Cognitive APIs were integrated into the dashboard, pulling in and analyzing unstructured data from social channels including Twitter, YouTube, Instagram and Firehose. This in turn allowed Influential to work with their customers to select a variety of attributes in order to understand people’s personality characteristics, needs, and values to then drive personalization in influencer-based campaigns such as the Kia Optima Super Bowl promotion. Influencers were selected to share insights through social channels to reach new audiences to raise awareness and excitement about the Optima car.
According to Detert, “The ultimate idea is word of mouth at scale. To generate earned media on their content and messaging is why brands are on social media. To be able to start that snowball down the hill. The Ice Bucket challenge type effect.” By finding the right set of influencers, paired with the most authentic message from that influencer to their target social followers, Influential was able to over-deliver on the campaign goals by 279 percent. More than 90 percent of consumers who engaged with influencers using the campaign’s hashtag shared cognitive personality insights that Kia selected upfront to identify their core consumer.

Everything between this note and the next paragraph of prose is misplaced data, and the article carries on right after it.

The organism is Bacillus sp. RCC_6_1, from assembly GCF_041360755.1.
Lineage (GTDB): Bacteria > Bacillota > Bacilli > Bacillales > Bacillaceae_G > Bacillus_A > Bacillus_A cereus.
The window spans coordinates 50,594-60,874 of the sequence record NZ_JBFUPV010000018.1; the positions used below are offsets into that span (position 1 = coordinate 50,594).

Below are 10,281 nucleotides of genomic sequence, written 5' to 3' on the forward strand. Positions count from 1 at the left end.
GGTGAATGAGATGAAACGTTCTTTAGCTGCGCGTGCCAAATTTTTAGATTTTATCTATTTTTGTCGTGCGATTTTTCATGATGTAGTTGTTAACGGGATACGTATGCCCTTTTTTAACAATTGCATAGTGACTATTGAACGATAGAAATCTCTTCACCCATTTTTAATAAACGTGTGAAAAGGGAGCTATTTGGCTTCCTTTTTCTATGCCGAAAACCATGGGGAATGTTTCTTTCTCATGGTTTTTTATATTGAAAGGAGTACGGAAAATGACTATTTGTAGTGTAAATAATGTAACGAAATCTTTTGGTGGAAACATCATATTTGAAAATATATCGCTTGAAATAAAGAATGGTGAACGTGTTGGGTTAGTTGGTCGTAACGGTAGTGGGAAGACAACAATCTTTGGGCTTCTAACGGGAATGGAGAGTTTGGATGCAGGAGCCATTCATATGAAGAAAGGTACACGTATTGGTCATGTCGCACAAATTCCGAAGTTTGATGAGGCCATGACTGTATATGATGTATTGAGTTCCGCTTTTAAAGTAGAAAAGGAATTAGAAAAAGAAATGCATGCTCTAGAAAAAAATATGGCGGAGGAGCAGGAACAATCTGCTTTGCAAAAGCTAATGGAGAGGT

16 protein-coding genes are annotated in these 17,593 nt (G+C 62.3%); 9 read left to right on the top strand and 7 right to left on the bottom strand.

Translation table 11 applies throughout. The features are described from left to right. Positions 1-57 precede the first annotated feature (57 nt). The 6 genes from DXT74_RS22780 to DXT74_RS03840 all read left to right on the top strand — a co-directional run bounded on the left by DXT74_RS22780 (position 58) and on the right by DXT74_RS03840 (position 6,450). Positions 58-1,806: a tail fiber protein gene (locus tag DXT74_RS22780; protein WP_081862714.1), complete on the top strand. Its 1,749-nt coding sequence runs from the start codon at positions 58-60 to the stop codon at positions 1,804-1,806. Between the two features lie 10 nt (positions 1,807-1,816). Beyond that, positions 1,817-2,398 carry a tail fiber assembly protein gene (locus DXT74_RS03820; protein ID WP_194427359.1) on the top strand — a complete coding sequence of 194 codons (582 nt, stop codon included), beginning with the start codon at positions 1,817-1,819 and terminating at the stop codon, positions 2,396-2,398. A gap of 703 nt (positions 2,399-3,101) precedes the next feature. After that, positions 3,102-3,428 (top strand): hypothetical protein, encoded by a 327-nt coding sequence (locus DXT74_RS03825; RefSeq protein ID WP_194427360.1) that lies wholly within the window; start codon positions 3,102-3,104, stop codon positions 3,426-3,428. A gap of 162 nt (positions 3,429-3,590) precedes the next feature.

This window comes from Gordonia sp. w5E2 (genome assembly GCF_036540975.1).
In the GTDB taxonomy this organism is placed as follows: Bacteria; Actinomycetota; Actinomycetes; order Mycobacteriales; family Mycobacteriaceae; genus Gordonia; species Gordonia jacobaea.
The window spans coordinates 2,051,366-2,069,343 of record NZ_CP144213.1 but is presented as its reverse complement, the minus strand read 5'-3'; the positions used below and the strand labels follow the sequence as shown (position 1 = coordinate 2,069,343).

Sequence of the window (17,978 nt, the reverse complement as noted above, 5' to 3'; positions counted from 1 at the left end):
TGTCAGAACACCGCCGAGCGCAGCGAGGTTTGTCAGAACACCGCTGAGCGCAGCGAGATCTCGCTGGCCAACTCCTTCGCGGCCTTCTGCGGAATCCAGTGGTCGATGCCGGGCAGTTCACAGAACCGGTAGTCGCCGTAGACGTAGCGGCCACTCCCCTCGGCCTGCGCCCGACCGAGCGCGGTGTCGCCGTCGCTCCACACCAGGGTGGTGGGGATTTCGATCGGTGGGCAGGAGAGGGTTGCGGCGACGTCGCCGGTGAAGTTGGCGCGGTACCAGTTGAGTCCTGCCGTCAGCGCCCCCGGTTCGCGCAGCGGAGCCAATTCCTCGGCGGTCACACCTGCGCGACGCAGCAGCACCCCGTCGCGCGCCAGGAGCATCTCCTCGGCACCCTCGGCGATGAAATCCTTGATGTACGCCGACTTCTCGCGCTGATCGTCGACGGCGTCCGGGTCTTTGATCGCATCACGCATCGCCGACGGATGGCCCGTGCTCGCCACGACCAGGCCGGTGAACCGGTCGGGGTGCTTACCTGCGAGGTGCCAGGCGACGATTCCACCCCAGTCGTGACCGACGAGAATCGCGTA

Influential was able to over-deliver on the campaign goals by 279 percent. More than 90 percent of consumers who engaged with influencers using the campaign’s hashtag shared cognitive personality insights.
The business value of data
While it’s ultimately geared to tap new or under-utilized data, the use of cognitive technology doesn’t mean that organizations have to mine unstructured data to find value. Value comes from new ways to understand and extract insights from any data whether it’s structured or unstructured. In their recent projects, both Influential and Pon Holdings focused heavily on mining unstructured data from public sources including websites and social media. On the other hand, companies like New-York based RSG Media are finding great value in applying cognitive to uncover new insights from primarily structured data.
RSG Media infuses intelligence into how media and entertainment companies understand viewership patterns to ensure that their programming and advertising target the right audience at the right time. As Shiv Shegal, Lead Architect at RSG Media explained, true value can come from reexamining existing data through a cognitive lens. Leveraging cognitive products, APIs and developing their own artificial intelligence algorithms, RSG Media helps clients maximize use of their content inventories. Now they have deeper insights about viewership patterns in structured data including Neilson, Netflix and Hulu data. These insights help RSG Media’s customers decide what content to broadcast, when to run programming and when to place advertising to reach and keep audiences engaged and responsive.
Shegal explained, “Our data is the marriage between first and third-party data sets. Third-party data is data sets that anybody can buy. But the first party data is kind of data with cookie level information. The ability to tie respondent level data to third-party data, that’s the golden goose to tackle a lot of problems.”